That's very encouraging. I'm rather interested in details of their drop-in jib rest, before I commit to the fiddly job of building a Midland-style one!

I did ask as to what was proposed for this but it hasn't been decided  - the feeling was that it will be of a wooden variety (personally as my match wagon will be scratch built then I'm not too fussed on the matter).

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2 minutes ago, SP Steve said:

I did ask as to what was proposed for this but it hasn't been decided  - the feeling was that it will be of a wooden variety (personally as my match wagon will be scratch built then I'm not too fussed on the matter).

 

Given that two of the announced models are of ex-Midland cranes, there would be some merit in following that design of jib rest, which I'm wondering may have followed a Cowans Sheldon design or specification, since the surviving carriage & wagon department drawing drawing quotes a locomotive department "tracing"... I've already started kit-bashing a Midland match wagon. (The jib support shown in the drawing is for a 10 ton crane and is both taller and of lighter construction than that for the 15 ton steam cranes.)

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18 minutes ago, SP Steve said:

In an effort to clarify what length jib the swan necked version will be equipped with, I've managed to speak to Scott at Oxford Rail. From the resulting conversation the following releases are planned.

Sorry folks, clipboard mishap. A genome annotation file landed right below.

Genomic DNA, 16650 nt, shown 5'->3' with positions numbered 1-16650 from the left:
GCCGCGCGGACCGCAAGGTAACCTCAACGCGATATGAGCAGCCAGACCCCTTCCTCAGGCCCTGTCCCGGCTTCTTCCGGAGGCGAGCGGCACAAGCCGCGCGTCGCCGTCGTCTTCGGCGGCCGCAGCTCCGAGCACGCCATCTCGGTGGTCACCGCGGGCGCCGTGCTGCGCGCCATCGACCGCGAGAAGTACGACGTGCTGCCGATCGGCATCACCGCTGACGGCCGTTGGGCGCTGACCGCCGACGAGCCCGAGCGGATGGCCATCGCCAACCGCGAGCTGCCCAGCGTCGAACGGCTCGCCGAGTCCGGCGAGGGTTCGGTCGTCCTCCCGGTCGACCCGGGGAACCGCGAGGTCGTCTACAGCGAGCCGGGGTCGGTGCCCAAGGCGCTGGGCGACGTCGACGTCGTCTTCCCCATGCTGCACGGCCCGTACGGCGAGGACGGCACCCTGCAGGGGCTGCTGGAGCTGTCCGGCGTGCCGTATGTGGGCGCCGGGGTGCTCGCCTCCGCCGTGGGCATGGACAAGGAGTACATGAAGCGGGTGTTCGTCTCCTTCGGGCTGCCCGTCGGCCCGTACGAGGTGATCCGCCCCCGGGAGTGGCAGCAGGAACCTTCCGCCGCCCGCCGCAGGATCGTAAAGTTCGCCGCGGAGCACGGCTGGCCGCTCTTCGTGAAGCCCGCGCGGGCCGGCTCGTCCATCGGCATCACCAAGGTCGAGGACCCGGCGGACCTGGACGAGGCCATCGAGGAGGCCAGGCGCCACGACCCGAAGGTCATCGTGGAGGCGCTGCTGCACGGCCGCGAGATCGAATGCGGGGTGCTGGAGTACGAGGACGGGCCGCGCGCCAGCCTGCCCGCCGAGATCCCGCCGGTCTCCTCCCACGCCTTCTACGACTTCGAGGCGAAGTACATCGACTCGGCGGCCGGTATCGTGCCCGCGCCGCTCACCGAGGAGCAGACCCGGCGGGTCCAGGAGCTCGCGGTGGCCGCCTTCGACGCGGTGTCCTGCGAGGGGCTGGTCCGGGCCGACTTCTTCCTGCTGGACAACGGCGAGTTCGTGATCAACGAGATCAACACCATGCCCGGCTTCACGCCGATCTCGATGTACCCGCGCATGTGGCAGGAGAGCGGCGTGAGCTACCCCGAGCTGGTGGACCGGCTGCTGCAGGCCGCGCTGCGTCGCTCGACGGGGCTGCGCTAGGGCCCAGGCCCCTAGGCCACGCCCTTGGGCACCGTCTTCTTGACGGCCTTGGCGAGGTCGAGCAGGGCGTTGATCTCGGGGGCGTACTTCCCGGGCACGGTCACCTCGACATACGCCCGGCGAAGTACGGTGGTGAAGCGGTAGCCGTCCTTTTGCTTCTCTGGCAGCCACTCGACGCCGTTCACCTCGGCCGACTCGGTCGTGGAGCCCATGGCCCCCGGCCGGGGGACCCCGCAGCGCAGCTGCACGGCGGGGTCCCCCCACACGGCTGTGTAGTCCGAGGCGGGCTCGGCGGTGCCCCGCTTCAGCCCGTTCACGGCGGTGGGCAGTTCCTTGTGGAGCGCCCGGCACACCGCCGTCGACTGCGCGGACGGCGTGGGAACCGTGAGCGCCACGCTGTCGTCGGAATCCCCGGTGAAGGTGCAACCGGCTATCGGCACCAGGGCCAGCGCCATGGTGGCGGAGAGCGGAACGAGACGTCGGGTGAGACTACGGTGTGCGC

All four are to be modeled in "as delivered" condition minus roofs which were added later in their lives. To cope with this Oxford are looking to produce a generic type roof which can be added if required (as with match wagons, the roof could be a number of styles).

 

SWAN NECKED JIB - SHORT

NER (x1), GCR (x4) and GWR (x3) catered for with OR76SCS2002

 

Top marks to Oxford for planning to produce a number of vehicles matching prototype details rather than a generic one size fits all approach.

 

Thanks for that Steve, great to know just how far they are going with respect to the details.  I had feared that we were looking at one jib length in each design, so it is a pleasant surprise to see them doing all 4 options.

 

I will certainly be placing an order for OR76SCS2002 as a basis for my model of the Newton Abbot crane, just have to see if I can find a drawing of its match truck now before deciding if I will fully scratch build or try and modify the Brassmasters kit…

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On 18/02/2020 at 12:18, SP Steve said:

There were detailed differences across the range but on the major one of jib length then the following may be prove useful should you be looking to create a model not catered for in the initial Oxford releases:

 

CURVED JIB - SHORT

NER (x2), GSWR (x1) and NSR (x1) not catered for at present (not 100% sure as to jib length for NSR one)

 

 

 

Forgive my ignorance but is that G&SWR or GS&WR?

 

Gordon

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Easy to confuse the two, when the ampersand is omitted and there's no other context. I gather the only Cowans Sheldon 15 ton steam crane in Ireland (and the only one to survive) is the one supplied in 1912 to the Great Northern, now at the RPSI at Whitehead, Co. Antrim. What did the Great Southern & Western do for steam cranes?

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1 hour ago, Andrew Thorpe said:

I'm hoping to get one of these which will get backwarded in time to ROD operations being as they had something very much resembling these. 

One of the 1893 Midland batch (which included Oxford's Stoke and Wellinborough examples) - originally No. 28 allocated to Derby - was requisitioned in 1914 and, apparently, never seen in railway service again.